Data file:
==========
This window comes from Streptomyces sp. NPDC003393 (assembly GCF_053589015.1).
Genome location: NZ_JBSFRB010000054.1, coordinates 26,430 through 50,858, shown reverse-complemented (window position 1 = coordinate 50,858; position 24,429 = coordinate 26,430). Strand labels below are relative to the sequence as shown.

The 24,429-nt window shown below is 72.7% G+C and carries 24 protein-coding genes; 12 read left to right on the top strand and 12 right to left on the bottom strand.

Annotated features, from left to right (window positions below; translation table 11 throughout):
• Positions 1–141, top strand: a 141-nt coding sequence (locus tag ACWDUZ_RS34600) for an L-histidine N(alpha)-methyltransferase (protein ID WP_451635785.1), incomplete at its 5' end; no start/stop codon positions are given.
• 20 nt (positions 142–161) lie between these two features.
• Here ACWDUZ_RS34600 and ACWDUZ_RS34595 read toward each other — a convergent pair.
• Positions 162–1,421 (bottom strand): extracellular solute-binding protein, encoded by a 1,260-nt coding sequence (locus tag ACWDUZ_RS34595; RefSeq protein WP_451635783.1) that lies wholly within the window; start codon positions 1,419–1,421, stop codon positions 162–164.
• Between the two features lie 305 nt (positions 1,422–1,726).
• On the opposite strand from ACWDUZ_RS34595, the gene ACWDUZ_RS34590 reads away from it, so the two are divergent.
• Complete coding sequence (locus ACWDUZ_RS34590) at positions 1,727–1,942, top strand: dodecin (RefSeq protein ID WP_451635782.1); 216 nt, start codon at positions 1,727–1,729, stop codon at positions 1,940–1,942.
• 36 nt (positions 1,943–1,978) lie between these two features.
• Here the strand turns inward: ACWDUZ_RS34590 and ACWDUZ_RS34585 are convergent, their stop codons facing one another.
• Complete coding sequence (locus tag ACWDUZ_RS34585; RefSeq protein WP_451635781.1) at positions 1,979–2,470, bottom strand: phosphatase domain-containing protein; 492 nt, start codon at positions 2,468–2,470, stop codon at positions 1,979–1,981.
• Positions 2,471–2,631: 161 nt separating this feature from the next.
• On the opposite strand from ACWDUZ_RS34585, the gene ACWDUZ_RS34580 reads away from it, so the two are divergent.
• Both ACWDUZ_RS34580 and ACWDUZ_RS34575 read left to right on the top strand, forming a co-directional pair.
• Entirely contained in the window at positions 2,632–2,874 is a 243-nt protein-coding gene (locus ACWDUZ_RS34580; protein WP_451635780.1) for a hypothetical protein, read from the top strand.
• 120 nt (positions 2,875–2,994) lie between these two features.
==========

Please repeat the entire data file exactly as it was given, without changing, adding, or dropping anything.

This window comes from Streptomyces sp. NPDC003393 (assembly GCF_053589015.1).
Genome location: NZ_JBSFRB010000054.1, coordinates 26,430 through 50,858, shown reverse-complemented (window position 1 = coordinate 50,858; position 24,429 = coordinate 26,430). Strand labels below are relative to the sequence as shown.

The 24,429-nt window shown below is 72.7% G+C and carries 24 protein-coding genes; 12 read left to right on the top strand and 12 right to left on the bottom strand.

Annotated features, from left to right (window positions below; translation table 11 throughout):
• Positions 1–141, top strand: a 141-nt coding sequence (locus tag ACWDUZ_RS34600) for an L-histidine N(alpha)-methyltransferase (protein ID WP_451635785.1), incomplete at its 5' end; no start/stop codon positions are given.
• 20 nt (positions 142–161) lie between these two features.
• Here ACWDUZ_RS34600 and ACWDUZ_RS34595 read toward each other — a convergent pair.
• Positions 162–1,421 (bottom strand): extracellular solute-binding protein, encoded by a 1,260-nt coding sequence (locus tag ACWDUZ_RS34595; RefSeq protein WP_451635783.1) that lies wholly within the window; start codon positions 1,419–1,421, stop codon positions 162–164.
• Between the two features lie 305 nt (positions 1,422–1,726).
• On the opposite strand from ACWDUZ_RS34595, the gene ACWDUZ_RS34590 reads away from it, so the two are divergent.
• Complete coding sequence (locus ACWDUZ_RS34590) at positions 1,727–1,942, top strand: dodecin (RefSeq protein ID WP_451635782.1); 216 nt, start codon at positions 1,727–1,729, stop codon at positions 1,940–1,942.
• 36 nt (positions 1,943–1,978) lie between these two features.
• Here the strand turns inward: ACWDUZ_RS34590 and ACWDUZ_RS34585 are convergent, their stop codons facing one another.
• Complete coding sequence (locus tag ACWDUZ_RS34585; RefSeq protein WP_451635781.1) at positions 1,979–2,470, bottom strand: phosphatase domain-containing protein; 492 nt, start codon at positions 2,468–2,470, stop codon at positions 1,979–1,981.
• Positions 2,471–2,631: 161 nt separating this feature from the next.
• On the opposite strand from ACWDUZ_RS34585, the gene ACWDUZ_RS34580 reads away from it, so the two are divergent.
• Both ACWDUZ_RS34580 and ACWDUZ_RS34575 read left to right on the top strand, forming a co-directional pair.
• Entirely contained in the window at positions 2,632–2,874 is a 243-nt protein-coding gene (locus ACWDUZ_RS34580; protein WP_451635780.1) for a hypothetical protein, read from the top strand.
• 120 nt (positions 2,875–2,994) lie between these two features.